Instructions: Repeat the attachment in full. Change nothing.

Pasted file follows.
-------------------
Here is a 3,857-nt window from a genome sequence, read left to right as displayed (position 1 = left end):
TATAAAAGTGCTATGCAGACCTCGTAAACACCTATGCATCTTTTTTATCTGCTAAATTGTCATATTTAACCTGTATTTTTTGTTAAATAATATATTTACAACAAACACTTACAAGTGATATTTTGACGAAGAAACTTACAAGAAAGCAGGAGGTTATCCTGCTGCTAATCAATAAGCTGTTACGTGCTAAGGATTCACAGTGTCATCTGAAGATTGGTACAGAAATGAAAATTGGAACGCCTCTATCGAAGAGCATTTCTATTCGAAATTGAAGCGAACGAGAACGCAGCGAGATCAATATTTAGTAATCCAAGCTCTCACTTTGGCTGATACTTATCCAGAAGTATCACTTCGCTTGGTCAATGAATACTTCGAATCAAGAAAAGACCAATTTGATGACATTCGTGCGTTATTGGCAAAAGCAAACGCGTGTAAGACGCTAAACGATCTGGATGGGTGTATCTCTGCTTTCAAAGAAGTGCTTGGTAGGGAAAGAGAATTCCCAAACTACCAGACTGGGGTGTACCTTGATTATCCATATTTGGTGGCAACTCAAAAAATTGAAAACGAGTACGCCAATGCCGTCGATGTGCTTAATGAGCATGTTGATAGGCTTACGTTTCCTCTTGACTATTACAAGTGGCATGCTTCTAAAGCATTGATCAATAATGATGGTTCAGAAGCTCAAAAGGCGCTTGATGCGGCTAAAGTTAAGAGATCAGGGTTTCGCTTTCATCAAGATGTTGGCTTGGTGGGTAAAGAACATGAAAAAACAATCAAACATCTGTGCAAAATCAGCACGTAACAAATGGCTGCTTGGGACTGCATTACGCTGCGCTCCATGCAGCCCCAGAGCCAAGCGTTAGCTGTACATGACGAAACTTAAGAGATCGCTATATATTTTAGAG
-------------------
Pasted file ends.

Here is a 3,857-nt window from a genome sequence, read left to right as displayed (position 1 = left end):
TATAAAAGTGCTATGCAGACCTCGTAAACACCTATGCATCTTTTTTATCTGCTAAATTGTCATATTTAACCTGTATTTTTTGTTAAATAATATATTTACAACAAACACTTACAAGTGATATTTTGACGAAGAAACTTACAAGAAAGCAGGAGGTTATCCTGCTGCTAATCAATAAGCTGTTACGTGCTAAGGATTCACAGTGTCATCTGAAGATTGGTACAGAAATGAAAATTGGAACGCCTCTATCGAAGAGCATTTCTATTCGAAATTGAAGCGAACGAGAACGCAGCGAGATCAATATTTAGTAATCCAAGCTCTCACTTTGGCTGATACTTATCCAGAAGTATCACTTCGCTTGGTCAATGAATACTTCGAATCAAGAAAAGACCAATTTGATGACATTCGTGCGTTATTGGCAAAAGCAAACGCGTGTAAGACGCTAAACGATCTGGATGGGTGTATCTCTGCTTTCAAAGAAGTGCTTGGTAGGGAAAGAGAATTCCCAAACTACCAGACTGGGGTGTACCTTGATTATCCATATTTGGTGGCAACTCAAAAAATTGAAAACGAGTACGCCAATGCCGTCGATGTGCTTAATGAGCATGTTGATAGGCTTACGTTTCCTCTTGACTATTACAAGTGGCATGCTTCTAAAGCATTGATCAATAATGATGGTTCAGAAGCTCAAAAGGCGCTTGATGCGGCTAAAGTTAAGAGATCAGGGTTTCGCTTTCATCAAGATGTTGGCTTGGTGGGTAAAGAACATGAAAAAACAATCAAACATCTGTGCAAAATCAGCACGTAACAAATGGCTGCTTGGGACTGCATTACGCTGCGCTCCATGCAGCCCCAGAGCCAAGCGTTAGCTGTACATGACGAAACTTAAGAGATCGCTATATATTTTAGAG